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Abstract

A Bayesian model may be relied on to the extent of its adequacy by minimizing the posterior expected loss raised to the power of a discounting exponent. The resulting action is minimax under broad conditions when the sample size is held fixed and the discounting exponent is infinite. On the other hand, for any finite discounting exponent, the action is Bayes when the sample size is sufficiently large. Thus, the action is Bayes when there is enough reliable information in the posterior distribution, is minimax when the posterior distribution is completely unreliable, and is a continuous blend of the two extremes otherwise.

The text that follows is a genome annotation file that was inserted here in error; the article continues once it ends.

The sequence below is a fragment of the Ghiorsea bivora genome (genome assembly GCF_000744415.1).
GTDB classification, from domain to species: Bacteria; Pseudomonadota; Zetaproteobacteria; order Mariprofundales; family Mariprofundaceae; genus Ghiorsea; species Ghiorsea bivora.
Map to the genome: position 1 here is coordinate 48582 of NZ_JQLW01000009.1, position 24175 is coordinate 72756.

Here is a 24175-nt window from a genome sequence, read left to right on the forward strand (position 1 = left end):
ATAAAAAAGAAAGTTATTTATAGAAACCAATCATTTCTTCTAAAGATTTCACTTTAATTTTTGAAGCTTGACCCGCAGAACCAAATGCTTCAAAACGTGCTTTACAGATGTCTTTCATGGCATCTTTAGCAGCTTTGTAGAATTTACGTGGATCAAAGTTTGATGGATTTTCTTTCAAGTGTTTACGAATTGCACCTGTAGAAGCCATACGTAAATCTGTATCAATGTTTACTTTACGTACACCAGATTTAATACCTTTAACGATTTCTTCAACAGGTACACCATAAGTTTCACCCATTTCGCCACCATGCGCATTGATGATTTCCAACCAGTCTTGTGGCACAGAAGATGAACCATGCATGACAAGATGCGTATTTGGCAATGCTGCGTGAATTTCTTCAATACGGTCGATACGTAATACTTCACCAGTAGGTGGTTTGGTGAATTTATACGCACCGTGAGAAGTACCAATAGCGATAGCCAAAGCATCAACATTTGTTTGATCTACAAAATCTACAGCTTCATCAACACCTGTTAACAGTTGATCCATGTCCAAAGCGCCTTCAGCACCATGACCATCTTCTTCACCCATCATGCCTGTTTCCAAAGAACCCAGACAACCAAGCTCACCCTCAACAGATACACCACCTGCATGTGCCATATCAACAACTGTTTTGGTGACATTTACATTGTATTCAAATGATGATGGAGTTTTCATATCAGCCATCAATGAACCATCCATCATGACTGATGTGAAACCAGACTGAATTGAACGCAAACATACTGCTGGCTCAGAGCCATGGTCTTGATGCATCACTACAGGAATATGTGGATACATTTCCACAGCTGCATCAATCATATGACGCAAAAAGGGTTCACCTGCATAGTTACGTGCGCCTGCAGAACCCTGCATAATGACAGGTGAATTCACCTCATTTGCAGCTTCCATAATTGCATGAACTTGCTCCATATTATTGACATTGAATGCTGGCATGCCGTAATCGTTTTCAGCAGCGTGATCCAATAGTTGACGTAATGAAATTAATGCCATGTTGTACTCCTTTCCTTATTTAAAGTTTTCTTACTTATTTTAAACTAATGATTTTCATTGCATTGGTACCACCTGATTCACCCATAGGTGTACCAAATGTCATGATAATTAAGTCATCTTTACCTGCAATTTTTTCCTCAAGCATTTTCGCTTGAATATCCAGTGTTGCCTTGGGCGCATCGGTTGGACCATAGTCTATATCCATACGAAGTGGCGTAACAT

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... which is derived from a decision-theoretic method of moderating posterior distributions, where ∆ ≥ 1 is the degree of discounting (Bickel, 2017, Example 1). The case of no discounting (∆ = 1) then results in P ⋆ ∆ (y (1)) = P (y (1)). ...
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